On the issue of racial diversity, the House has made some strides. In 2019 and 2021, Black, Asian or Asian American and Native Hawaiian and other Pacific Islander staffers were roughly proportionally represented when compared with nationwide demographic data, according to ODI’s 2022 annual report. Hispanic and Latino staffers, however, were underrepresented.
In addition to conducting demographic surveys of staffers and congressional witnesses, the office provides candidate services for prospective House staff; hosts diversity, equity and inclusion training and programs on staff resources; and celebrates heritage months, among other services.
Those are crucial functions in a Congress that some staffers feel doesn’t accurately reflect the country, according to staff groups.
“Voting to strip funding from the Office of Diversity Inclusion is just, frankly, a brazen attempt by Republicans to make the halls of Congress less representative of America,” said Michael Suchecki, a spokesperson from the Congressional Progressive Staff Association, who works in the office of Massachusetts Democratic Rep. Seth Moulton. “Republicans go on and on about cancel culture. But Republicans are trying to cancel representation and whitewash Congress. It’s unconscionable.”
“The House Office of Diversity and Inclusion was created to ensure that the House remains open to and inclusive of everyone, and has worked to provide a foothold in an institution that continues to struggle with diversity among its staffing,” the Congressional Black Associates, a bipartisan House staff association, said in a statement. “By eliminating this office, we curtail the very mission of inclusion that so many before us have endeavored to achieve.”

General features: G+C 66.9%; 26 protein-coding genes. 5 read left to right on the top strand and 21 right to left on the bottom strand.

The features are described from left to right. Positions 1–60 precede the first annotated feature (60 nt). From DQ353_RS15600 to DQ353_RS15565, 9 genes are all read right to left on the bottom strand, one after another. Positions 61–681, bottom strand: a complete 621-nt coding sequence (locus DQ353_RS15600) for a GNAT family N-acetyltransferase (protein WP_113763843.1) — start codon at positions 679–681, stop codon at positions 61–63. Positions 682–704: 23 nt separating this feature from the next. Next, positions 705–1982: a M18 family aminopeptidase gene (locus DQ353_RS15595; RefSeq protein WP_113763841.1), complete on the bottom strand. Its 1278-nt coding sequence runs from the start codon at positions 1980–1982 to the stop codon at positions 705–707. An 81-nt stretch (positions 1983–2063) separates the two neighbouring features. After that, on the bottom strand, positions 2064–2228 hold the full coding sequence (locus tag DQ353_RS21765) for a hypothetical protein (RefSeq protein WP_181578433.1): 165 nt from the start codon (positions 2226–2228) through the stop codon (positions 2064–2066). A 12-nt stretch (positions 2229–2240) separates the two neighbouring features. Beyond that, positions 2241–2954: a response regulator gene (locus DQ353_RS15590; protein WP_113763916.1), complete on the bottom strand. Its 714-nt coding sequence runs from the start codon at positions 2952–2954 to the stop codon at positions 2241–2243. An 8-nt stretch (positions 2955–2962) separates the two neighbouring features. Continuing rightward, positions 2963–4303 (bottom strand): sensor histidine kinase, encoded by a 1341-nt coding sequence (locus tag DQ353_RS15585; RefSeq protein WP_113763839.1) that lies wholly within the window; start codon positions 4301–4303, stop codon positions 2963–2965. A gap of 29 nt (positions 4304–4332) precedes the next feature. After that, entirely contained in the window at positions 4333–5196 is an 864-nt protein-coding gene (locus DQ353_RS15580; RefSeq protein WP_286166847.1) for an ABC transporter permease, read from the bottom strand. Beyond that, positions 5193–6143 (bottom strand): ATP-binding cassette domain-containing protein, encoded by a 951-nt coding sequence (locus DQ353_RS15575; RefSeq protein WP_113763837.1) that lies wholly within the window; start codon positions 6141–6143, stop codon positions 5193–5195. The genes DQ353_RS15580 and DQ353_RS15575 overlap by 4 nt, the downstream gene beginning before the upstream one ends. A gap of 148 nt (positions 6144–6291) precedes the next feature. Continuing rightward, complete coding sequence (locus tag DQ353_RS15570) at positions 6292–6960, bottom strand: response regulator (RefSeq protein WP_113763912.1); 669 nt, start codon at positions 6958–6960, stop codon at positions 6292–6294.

The elimination of funding is tied in the appropriations bill to the reorganization of the Office of the Chief Administrative Officer. That would include the creation of a Housewide Office of Human Capital Management within the CAO to streamline all “staff-centric House Resources,” according to a May letter, obtained by CQ Roll Call, from CAO Catherine L. Szpindor to House Administration Chairman Bryan Steil, R-Wis.
Szpindor also laid out plans for an Office of Talent and Development, which would “provide consultative support for recruiting, hiring, developing, and retaining talented and experienced staff,” according to the letter.
Szpindor did not explicitly recommend absorbing ODI. Republican appropriators, however, said it could be rolled into the Office of Talent and Development and that funding would be “provided consistent with that plan,” according to the Appropriations Committee report on the bill.